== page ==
Karttika, Agrahayana, Pausha, Magha and Phalguna. Each two of
them are respectively the months of Basant, Grishma, Varsha,
Sharada, Hemanta and Shishira.

Types Of Barahmasas

The Barahmasa has two basic forms, one, literary, and the other,
oral. Literary Barahmasas are a part of the written literature
and are endowed with poetic merit and compositional uniformity.
In its other form Barahmasa is found in many oral traditions from
Gujarat to Bengal and in entire north and central India. Several
texts have just a part of Barahmasa, sometimes formalized as
chaumasa – four months, chhayamasa – six months, or athamasa –
eight months. In literary tradition there are two types of
Barahmasa, one, viraha, and the other, religious. The religious
Barahmasas are further divided into two categories, one
spiritual, and other, personal or mundane. Kabir often talks of
self as Rama’s consort every moment longing to meet Him. Sikhs’
first Guru Baba Nanak and fifth, Guru Arjan Deva, wove around
twelve months the yearnings of his self to unite with the ‘Karta
Purukh’ – the Creator, in the Barahmasa vein.

The twenty-second Jain Tirthankara Neminatha renounced the world
when his marriage procession reached the house of Rajimati or
Rajala, his bride. This unique situation of Rajimati’s separation
from Neminatha and its pangs have been the theme of a number of
Barahmasa both in Jain texts and oral tradition. Kabir’s metaphor
and Guru Nanak’s songs of twelve months comprise the spiritual
type, while those of Rajimati, the mundane. Rajimati’s does not
class as the viraha Barahmasa, not only because it is the theme
of Jains’ religious texts but also because, even when personal,
Rajimati’s yearnings are for a Tirthankara, the highest divinity
in Jain sect. The intensity of Rajimati’s love for Neminatha had
such sublimity that it transformed her into the Siddhi, an
ascetic divine status to which none of the wives of other
Tirthankaras could rise.

However, Barahmasa, oral or written, as a genre, has broad five
types, namely, religious, farming-related, narrative, viraha, and
the Barahmasa of chaste woman’s trial. As suggest Thera-gatha
songs, the religious type must have been the earliest, though its
mystic dimensions might have been its later development after the
emergence of devotionalism of which love was considered as the
best ritual. In its initial form religious Barahmasa might have
been a popular means for spreading the religious massage of
Buddha and Mahavira in their respective religions. In some parts,
especially Bengal, a farmer’s activities round the year,
described month-wise, and his pathetic condition in contrast to
his enormous labor, comprised the theme of Barahmasa poetry.
Almost all Barahmasas are composed in narrative form; however,
some of them have epical stretch and its narrative aspect is more
accentuated. Most popular form of the genre is viraha Barahmasa.
The genre has yet another type sometimes known also as kutani or
duti-kavya – poetry of go-between. It portrays efforts of a hero
trying to seduce a woman separated from her husband through a
messenger. A part of the poem comprises dialogues between the
lovelorn and duti in which the duti persuades her by various
temptations, and the other, the dialogue between the lovelorn and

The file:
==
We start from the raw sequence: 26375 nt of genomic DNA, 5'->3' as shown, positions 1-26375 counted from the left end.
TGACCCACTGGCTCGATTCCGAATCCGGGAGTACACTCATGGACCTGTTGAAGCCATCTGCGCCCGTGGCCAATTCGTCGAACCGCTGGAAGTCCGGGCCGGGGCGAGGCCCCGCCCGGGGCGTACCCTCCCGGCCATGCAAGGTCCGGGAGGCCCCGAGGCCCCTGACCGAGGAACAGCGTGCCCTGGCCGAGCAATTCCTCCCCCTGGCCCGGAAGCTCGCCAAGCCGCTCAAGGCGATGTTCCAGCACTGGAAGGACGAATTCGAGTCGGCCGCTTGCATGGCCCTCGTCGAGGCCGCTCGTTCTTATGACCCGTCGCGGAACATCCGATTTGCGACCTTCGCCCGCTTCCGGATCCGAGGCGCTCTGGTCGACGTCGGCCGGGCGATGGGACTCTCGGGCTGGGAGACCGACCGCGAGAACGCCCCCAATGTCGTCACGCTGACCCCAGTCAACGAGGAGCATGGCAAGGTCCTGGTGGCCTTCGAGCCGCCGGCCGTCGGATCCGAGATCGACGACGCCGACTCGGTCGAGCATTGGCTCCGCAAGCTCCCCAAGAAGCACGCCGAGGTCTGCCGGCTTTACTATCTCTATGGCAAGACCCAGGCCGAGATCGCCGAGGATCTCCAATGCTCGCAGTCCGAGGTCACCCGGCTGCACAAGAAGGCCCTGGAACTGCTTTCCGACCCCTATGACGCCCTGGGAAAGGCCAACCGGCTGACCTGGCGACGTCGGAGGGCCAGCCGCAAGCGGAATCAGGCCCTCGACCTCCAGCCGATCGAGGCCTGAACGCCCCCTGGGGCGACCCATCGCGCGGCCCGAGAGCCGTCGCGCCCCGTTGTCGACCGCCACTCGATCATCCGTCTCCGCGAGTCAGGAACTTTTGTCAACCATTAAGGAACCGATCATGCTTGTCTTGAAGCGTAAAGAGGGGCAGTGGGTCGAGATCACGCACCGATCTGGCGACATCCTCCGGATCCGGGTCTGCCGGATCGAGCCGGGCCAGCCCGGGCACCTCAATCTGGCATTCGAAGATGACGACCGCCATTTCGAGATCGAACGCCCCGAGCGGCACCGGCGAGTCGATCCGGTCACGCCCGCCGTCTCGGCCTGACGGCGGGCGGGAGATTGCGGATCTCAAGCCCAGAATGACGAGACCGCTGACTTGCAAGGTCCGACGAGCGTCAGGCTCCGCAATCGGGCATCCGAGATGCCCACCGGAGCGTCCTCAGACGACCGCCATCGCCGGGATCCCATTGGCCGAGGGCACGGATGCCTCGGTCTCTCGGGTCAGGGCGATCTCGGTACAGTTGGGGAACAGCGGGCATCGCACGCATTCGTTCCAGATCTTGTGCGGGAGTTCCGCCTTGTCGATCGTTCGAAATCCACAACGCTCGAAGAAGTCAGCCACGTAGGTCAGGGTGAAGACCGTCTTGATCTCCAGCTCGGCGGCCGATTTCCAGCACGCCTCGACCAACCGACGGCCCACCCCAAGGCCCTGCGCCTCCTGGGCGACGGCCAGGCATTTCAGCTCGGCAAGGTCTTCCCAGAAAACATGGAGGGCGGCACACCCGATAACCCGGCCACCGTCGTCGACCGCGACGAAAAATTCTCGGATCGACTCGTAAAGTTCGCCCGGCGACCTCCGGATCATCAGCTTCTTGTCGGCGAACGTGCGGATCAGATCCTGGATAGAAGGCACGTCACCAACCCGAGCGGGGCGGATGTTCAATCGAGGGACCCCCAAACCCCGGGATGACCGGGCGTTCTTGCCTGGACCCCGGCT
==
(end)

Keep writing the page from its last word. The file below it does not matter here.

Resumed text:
her sakhi – friend, who advises her to forget her faithless
husband and enjoy the boon of her youth.

Enormity Of Barahmasa Model In Literature, Art And Music

Not only literature, miniature painting and even music have
resorted to the Barahmasa model for seeking in it narrative
continuity, vivid imagery, intense emotions, lyrical fervency,
rhythmic vibrancy and dramatic conflict of the worlds of man and
nature, besides its mystic connotations. The mystics like the
early 16th century poet Malik Mohammad Jayasi, Hindi poets like
Keshavadasa, Senapati, Datta, and Deva and poets of regional
languages like Mulla Daud, Bulle Shah

among others have resorted to Barahmasa motifs and technique.
Most of the Ragas in the classical music are set in accordance to
various seasons – Hindol to Basant,

Illustrative from its initiation Indian miniature painting has
borrowed a lot from literature in general but Barahmasa in
particular, which is one of its most important themes. It usually
comprises twelve leafs serializing various seasons, sometimes the
festivals occurring during such seasons, such as Holi in the
month of Phalguna. In some series Radha replaces the lonely
heroine. However, in most other cases it is a nayika separated
from her loved one, usually a warrior, in whose context the cycle
of the changing seasons is depicted. Paintings from hill states,
Rajasthan and even smaller schools from Central India have
resorted to Baramasa genre. Datia, one of the schools of painting
in Central India, has painted a timeless series of Ashtayama,
another form of Barahmasa series, now in the collection of State
Museum, Lucknow.

This article by Prof P. C. Jain and Dr. Daljeet

For further study

Prabandha Kosha (Rajashekhara) : edited by Muni Jinavijaya,
Shantiniketan, 1935.

Rig-Veda Samhita : edited by F. Maxmuller; English translation by
H. Wilson, Poona.

Valmiki Ramayana : Gita Press, Gorakhpur, 1976.

Vishnudharmottarapurana : Bombay, 1912; English translation by
Priyabala Shah, Baroda, 1961.

V. P. Dwivedi : Barahmasa, New Delhi, 1980

Charlotte Vaudeville : Barahmasa in Indian Literature, Delhi,

Danielle Feller : The Seasons in Mahakavya Literature, Delhi,

W. G. Archer : Seasonal Songs of Patna District, Man in India, v.
XXII, 1952

O. D. Dalal (ed) : Neminatha Phagu in Prachina Kavya Sangraha,
Baroda, 1956

Agar Chand Nahta : Barahmasa ki Prachina Parampara, in Hindi
Anushilana, V.S. 2010